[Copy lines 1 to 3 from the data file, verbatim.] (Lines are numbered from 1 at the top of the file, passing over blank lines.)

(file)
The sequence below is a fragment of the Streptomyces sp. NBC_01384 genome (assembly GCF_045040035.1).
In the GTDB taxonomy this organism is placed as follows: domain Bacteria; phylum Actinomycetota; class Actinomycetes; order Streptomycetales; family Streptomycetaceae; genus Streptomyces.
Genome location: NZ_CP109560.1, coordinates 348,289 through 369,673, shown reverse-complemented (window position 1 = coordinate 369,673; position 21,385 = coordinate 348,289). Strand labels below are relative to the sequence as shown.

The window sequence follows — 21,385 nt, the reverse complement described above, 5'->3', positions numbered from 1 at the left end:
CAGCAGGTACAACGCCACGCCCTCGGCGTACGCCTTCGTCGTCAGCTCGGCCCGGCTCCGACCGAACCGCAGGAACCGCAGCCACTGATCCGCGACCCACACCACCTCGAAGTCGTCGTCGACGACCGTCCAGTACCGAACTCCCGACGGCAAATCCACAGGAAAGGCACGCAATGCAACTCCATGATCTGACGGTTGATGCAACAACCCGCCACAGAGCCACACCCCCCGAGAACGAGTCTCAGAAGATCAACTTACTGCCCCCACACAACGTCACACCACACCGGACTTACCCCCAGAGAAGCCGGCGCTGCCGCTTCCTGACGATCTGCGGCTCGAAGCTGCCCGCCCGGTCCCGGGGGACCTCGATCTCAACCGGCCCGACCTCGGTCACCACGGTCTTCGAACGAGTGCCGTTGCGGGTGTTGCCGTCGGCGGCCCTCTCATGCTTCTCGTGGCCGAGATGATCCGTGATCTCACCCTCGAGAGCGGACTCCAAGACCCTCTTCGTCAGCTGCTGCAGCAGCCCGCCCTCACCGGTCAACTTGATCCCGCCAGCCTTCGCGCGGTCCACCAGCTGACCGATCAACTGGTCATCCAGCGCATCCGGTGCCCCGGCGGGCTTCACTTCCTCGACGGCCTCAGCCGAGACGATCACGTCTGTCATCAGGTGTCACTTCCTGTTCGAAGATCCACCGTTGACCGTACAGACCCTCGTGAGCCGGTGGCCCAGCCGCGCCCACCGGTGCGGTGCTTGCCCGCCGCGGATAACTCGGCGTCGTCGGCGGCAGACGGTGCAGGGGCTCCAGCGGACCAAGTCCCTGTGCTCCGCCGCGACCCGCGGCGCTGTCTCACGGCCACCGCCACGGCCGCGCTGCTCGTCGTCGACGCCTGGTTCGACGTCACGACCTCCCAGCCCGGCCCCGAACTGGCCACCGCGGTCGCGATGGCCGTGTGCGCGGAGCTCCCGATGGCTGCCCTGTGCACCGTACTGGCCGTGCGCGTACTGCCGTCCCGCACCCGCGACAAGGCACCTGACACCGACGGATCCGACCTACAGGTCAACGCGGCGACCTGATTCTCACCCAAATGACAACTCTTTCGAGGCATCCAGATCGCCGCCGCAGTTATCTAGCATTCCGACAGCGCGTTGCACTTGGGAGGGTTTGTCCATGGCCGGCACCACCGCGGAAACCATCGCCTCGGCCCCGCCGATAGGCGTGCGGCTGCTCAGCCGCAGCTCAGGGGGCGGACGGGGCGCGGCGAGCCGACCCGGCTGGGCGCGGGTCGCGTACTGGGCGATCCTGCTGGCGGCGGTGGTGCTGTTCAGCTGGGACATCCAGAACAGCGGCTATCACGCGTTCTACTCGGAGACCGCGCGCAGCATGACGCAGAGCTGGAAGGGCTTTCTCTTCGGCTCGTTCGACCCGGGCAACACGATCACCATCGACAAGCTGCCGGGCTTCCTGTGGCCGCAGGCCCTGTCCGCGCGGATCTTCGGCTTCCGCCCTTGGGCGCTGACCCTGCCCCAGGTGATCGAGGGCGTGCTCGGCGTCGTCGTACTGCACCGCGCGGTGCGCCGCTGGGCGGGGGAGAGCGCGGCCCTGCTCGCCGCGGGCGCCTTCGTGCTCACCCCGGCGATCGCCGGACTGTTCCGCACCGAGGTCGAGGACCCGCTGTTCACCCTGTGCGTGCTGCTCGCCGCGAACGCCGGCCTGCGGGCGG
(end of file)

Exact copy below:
The sequence below is a fragment of the Streptomyces sp. NBC_01384 genome (assembly GCF_045040035.1).
In the GTDB taxonomy this organism is placed as follows: domain Bacteria; phylum Actinomycetota; class Actinomycetes; order Streptomycetales; family Streptomycetaceae; genus Streptomyces.
Genome location: NZ_CP109560.1, coordinates 348,289 through 369,673, shown reverse-complemented (window position 1 = coordinate 369,673; position 21,385 = coordinate 348,289). Strand labels below are relative to the sequence as shown.